Although Golden Harvest® soybeans are bred to withstand greater environmental stressors than ever before, there is still a chance of pod shatter under extremely wet weather conditions. When this happens, soybeans may drop and/or become exposed to the environment. Pathogen exposure can lead to mold and disease. To minimize elevator dockage, dry and market moldy soybeans as soon as possible. Avoid high temperatures when drying soybeans, since too much heat can crack the seed and hull. To reduce the chance of splitting seed coats from air-drying, relative humidity should be greater than 40%. 

Tips to increase soybean yields

Keep these 6 tips in mind to maximize soybean yield potential at harvest:

  1. Inspect your machinery: Make sure your belts, chains, rasp bars, cylinders and other parts on your harvesting equipment are clean and have minimal wear before you are ready to use them. Inspect the cutter bar thoroughly, as the majority of machine losses occur at the head, and be sure all knives are sharp and ready to work as effectively as possible. Soybean harvest losses can be managed by timely harvest and proper combine adjustments, which may be needed multiple times throughout the day, depending on changing moisture and weather.
  2. Consider timing: When it comes to harvest, timing is everything. Corn is often harvestable before soybeans, so be sure to analyze each of your fields before beginning to gather your pods. This will help you capitalize on your time and is crucial to yield success.
  3. Scout your fields: Weeds can put a serious dent in your harvest plans. Viny weeds may pause the harvest process, so be sure to spray or wait until they drydown to begin harvesting. Green stem, though often unpredictable, is another surefire way to interrupt harvest. If your crop is experiencing green stem as a result of having few pods, wait for a frost to freeze out the green.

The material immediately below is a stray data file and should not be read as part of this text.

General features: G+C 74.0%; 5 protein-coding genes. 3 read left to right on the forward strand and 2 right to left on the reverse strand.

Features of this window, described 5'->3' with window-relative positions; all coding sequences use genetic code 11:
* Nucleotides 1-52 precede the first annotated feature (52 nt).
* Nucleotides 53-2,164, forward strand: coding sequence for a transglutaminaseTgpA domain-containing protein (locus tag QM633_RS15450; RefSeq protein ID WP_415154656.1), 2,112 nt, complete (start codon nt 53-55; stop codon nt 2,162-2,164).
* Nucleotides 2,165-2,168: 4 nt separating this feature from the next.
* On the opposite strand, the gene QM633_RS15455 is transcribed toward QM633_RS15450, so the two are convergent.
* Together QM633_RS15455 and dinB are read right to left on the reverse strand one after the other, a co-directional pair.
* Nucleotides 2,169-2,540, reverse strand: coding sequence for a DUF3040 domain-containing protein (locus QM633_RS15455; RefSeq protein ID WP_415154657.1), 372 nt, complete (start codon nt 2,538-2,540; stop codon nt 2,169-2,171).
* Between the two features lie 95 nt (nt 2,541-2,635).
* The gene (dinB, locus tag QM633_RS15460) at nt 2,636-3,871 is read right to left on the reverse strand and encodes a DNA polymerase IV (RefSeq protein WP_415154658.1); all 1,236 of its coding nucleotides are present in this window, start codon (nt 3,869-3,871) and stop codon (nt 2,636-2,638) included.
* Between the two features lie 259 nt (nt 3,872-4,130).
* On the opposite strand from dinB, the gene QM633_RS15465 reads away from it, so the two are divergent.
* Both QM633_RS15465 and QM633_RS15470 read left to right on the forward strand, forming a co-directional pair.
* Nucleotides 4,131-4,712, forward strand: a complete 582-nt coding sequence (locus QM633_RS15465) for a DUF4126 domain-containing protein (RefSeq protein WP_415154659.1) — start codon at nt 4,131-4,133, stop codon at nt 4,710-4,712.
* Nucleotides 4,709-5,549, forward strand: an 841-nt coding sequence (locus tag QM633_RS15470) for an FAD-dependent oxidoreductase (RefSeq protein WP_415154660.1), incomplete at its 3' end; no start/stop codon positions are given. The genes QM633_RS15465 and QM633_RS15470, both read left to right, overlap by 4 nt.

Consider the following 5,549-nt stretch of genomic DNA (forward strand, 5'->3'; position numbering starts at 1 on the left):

4. Monitor moisture: Moisture levels vary from field to field based on weather and environment conditions. Repeated drying and rewetting cycles can stunt your yield significantly, so vigilantly monitor and plan to harvest your soybeans around 15% moisture. Soybeans that dried down and became wet again during rainy, cool and cloudy weather will more easily split and shatter, so be extra careful harvesting in such situations. Below 11% moisture may cause your crop to shatter and higher than 15% moisture is too wet to harvest. Check each field closely as soybeans with green stems or a few remaining leaves may be drier than perceived. Avoid harvesting when beans are at their driest of the day, such as on hot afternoons, to reduce pod shatter; 4-5 seeds per square foot found on the ground is the equivalent of 1 bushel per acre yield loss. To get the best return on investment, some farmers may want to consider blending loads of high and low moisture soybeans before delivering them to the elevator to create an average of 13% moisture level. 
  5. Plan ahead for storing: If you plan on storing your soybeans for future delivery, be sure to scout for risks that may ruin your harvest. Vines, green pods and weed seed can spoil your entire bin if left unchecked.
  6. Be safe: Harvest can be exhausting and dangerous. Be sure to get enough rest, stay hydrated and follow all machinery operating warnings to ensure a successful and safe harvest.

Visit with your local Golden Harvest Seed Advisor for questions and more agronomic insights.


You are viewing from

Thank you for visiting the Golden Harvest website. We understand how important it is for you to find agronomic and product information pertinent to your local area. Please enter your zip code or select your area below to ensure you are seeing the information that matters most to you.
Learn more about regions >


We’re sorry. Golden Harvest is not available in this area. Please try another zip code or contact a Golden Harvest Seed Advisor for more information.

Is this page helpful to you?

How can we improve
this page? (optional)

Can you tell us your
role in agriculture? (optional)

Thanks for the feedback.

We appreciate your participation